The History of Capture the Flag

The idea of capture the flag is simple: grab an object in “enemy” territory and bring it back to your side. The team that does this first, wins. But where does this game come from?

Going back hundreds, even thousands of years, the flag has been more than just a symbol of national or group identity. The flag represented power and strength, and is still a source of pride. One thing that is very different about modern wars, however, is that we don’t carry a flag prominently into the battlefield like we once did.

Modern warfare would consider this a crazy notion, having a flag bearer stand openly holding the flag for all to see. However, historically, this was an important source of moral support. Having the flag still stand meant that they were still putting up a fight. This is why even the U.S. national anthem proclaims that “the flag was still there.” It was a proud realization that war hadn’t been lost. Back then, troops that went into battle would actively protect their flag and the flag bearer.

On the battlefield, a flag was often called the “colors.” There were flags, or colors, of the nation, the general, the brigade, etc. This is where the term “color guard” comes from. Their job was to protect the “colors.” In other words, they were expected to protect the flag from being captured. When a flag was captured, it was a huge defeat to the losing side, a huge victory for the winning side.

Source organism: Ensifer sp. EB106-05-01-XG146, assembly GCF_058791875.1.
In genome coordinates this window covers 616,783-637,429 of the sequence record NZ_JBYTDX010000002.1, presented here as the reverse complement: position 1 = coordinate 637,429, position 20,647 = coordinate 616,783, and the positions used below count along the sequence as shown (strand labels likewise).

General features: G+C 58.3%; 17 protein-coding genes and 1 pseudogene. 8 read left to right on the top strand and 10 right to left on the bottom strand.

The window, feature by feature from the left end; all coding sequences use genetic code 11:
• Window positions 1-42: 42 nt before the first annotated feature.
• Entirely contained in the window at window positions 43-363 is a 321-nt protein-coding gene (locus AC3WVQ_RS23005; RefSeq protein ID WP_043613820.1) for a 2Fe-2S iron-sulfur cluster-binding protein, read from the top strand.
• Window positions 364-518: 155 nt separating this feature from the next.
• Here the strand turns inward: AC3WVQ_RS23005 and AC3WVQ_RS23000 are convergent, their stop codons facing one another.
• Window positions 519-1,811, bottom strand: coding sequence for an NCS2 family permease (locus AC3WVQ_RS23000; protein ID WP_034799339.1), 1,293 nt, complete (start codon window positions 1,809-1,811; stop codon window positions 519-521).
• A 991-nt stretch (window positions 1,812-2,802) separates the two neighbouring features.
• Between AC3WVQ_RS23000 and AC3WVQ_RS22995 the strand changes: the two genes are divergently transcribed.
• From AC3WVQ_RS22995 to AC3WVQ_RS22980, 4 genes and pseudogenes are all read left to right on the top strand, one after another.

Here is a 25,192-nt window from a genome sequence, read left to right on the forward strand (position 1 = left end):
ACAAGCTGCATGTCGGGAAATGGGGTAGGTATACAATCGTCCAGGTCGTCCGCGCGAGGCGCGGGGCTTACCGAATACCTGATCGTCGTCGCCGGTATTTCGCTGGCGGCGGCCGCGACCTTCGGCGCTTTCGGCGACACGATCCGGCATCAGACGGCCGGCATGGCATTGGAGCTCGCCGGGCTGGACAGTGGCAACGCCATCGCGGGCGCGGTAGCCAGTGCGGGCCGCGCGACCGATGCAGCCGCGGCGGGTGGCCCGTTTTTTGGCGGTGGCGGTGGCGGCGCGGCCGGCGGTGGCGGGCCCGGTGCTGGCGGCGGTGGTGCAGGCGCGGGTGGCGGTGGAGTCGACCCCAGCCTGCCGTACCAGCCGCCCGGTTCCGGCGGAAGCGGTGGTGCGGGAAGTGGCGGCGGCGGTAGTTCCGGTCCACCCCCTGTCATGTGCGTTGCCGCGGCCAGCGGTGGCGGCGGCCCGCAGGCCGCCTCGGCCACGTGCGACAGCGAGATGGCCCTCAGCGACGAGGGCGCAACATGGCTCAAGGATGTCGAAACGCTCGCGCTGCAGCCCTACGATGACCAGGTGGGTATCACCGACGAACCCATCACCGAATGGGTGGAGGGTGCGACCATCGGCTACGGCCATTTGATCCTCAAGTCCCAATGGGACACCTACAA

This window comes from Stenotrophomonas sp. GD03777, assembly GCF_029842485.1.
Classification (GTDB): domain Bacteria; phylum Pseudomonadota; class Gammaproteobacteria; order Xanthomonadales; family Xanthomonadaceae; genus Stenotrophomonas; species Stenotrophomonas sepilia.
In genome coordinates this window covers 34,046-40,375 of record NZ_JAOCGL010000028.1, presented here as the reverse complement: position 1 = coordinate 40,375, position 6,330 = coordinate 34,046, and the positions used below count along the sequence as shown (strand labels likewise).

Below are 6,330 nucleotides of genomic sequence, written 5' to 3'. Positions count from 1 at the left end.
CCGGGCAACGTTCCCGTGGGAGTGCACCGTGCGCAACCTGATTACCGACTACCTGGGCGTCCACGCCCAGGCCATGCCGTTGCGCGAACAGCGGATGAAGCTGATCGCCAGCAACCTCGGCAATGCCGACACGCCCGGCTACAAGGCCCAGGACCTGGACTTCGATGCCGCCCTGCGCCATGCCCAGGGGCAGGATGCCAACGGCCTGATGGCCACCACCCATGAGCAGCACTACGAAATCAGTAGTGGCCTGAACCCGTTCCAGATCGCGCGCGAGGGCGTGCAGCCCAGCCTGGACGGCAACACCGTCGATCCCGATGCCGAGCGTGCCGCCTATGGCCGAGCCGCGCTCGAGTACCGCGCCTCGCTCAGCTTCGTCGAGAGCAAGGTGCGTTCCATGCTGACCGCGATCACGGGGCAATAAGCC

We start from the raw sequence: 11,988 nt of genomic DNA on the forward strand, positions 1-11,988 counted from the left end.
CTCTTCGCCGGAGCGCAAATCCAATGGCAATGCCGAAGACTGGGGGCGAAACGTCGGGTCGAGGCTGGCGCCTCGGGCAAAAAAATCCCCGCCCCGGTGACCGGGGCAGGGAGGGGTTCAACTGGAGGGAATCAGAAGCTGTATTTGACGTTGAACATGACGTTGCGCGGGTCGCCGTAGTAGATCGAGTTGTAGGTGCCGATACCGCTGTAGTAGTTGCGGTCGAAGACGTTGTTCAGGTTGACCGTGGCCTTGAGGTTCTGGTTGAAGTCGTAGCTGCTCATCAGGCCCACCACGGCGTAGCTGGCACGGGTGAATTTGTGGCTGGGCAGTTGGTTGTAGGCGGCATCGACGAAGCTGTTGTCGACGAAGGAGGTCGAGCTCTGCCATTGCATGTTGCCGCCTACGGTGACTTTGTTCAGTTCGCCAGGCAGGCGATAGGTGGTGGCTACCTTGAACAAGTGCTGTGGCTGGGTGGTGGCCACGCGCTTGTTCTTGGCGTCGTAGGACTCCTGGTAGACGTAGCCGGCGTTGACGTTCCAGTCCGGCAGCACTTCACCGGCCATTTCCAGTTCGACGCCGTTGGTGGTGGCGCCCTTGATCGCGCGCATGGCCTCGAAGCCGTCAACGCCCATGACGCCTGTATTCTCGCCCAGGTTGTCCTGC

Color guard and flag bearers were awarded for saving their flags from being captured. On the opposite side, when you capture the flag of the opposing side, you were rewarded.

This tradition has echoes today, which you will see everywhere once you start looking for it. A relevant example recently was the Olympics. That’s why we have a flag bearer during the opening ceremonies. And to prove the peaceful intentions of the Olympics, they have one during the closing ceremonies, to show that regardless of who walked away with the medals, everyone can still carry their colors back home with pride.

Because we don’t know exactly when or who created it for the first time, a direct line is difficult to draw from these events in history to the modern outdoor game capture the flag. However, the reference is clear: capture the flag, bring it to your side, and win.

Historically, the majority of all military battles were fought during the day. This was particularly the case before the advent of gunpowder and electricity to lighten the field. Today, battles can be very effectively fought during the night, though. With Capture the Flag REDUX, the same is true today. While the group game has almost exclusively been played during the day for the past hundred or so years, Capture the Flag REDUX brings the game into the night realm for the first time.

So the next time you capture the flag, remember the proud tradition that action represents. If you had your flag captured, you may have lost the battle, but you can still win the war!

1Comment
  • Sue Chehrenegar
    Posted at 12:50h, 20 November Reply

    I appreciate the illustration of the use of flags during the Olympic games. As those games became more a part of our culture, the need for a flag bearer decreased. Ever since the short span of years that led up to World War I, the countries of Europe, along with Europe’s allies have sought to down-play the importance of nationalism, since it seems to encourage aggressive behavior.

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